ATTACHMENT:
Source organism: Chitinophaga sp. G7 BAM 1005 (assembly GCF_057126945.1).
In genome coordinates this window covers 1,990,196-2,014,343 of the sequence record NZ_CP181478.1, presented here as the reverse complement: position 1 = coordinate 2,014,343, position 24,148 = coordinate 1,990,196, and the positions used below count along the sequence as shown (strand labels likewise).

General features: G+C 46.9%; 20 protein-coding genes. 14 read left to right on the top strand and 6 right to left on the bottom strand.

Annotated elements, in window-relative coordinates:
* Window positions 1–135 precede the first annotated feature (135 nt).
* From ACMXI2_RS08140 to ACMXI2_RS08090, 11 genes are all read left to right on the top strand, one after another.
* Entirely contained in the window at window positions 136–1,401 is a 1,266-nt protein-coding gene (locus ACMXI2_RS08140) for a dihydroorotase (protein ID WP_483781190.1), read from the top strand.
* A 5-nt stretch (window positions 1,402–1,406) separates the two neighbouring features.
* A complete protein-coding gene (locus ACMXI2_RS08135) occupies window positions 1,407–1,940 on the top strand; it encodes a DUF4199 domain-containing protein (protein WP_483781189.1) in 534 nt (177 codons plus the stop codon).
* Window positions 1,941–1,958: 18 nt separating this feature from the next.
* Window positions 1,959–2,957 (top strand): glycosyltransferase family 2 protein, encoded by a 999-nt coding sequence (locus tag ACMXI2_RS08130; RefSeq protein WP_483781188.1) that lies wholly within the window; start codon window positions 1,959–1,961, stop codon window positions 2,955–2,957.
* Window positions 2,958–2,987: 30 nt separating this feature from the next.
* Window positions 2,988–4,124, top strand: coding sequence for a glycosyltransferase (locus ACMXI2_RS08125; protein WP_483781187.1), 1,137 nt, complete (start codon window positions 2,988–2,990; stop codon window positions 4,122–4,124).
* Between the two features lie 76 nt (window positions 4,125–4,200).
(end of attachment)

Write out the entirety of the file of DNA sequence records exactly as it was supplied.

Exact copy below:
Source organism: Chitinophaga sp. G7 BAM 1005 (assembly GCF_057126945.1).
In genome coordinates this window covers 1,990,196-2,014,343 of the sequence record NZ_CP181478.1, presented here as the reverse complement: position 1 = coordinate 2,014,343, position 24,148 = coordinate 1,990,196, and the positions used below count along the sequence as shown (strand labels likewise).

General features: G+C 46.9%; 20 protein-coding genes. 14 read left to right on the top strand and 6 right to left on the bottom strand.

Annotated elements, in window-relative coordinates:
* Window positions 1–135 precede the first annotated feature (135 nt).
* From ACMXI2_RS08140 to ACMXI2_RS08090, 11 genes are all read left to right on the top strand, one after another.
* Entirely contained in the window at window positions 136–1,401 is a 1,266-nt protein-coding gene (locus ACMXI2_RS08140) for a dihydroorotase (protein ID WP_483781190.1), read from the top strand.
* A 5-nt stretch (window positions 1,402–1,406) separates the two neighbouring features.
* A complete protein-coding gene (locus ACMXI2_RS08135) occupies window positions 1,407–1,940 on the top strand; it encodes a DUF4199 domain-containing protein (protein WP_483781189.1) in 534 nt (177 codons plus the stop codon).
* Window positions 1,941–1,958: 18 nt separating this feature from the next.
* Window positions 1,959–2,957 (top strand): glycosyltransferase family 2 protein, encoded by a 999-nt coding sequence (locus tag ACMXI2_RS08130; RefSeq protein WP_483781188.1) that lies wholly within the window; start codon window positions 1,959–1,961, stop codon window positions 2,955–2,957.
* Window positions 2,958–2,987: 30 nt separating this feature from the next.
* Window positions 2,988–4,124, top strand: coding sequence for a glycosyltransferase (locus ACMXI2_RS08125; protein WP_483781187.1), 1,137 nt, complete (start codon window positions 2,988–2,990; stop codon window positions 4,122–4,124).
* Between the two features lie 76 nt (window positions 4,125–4,200).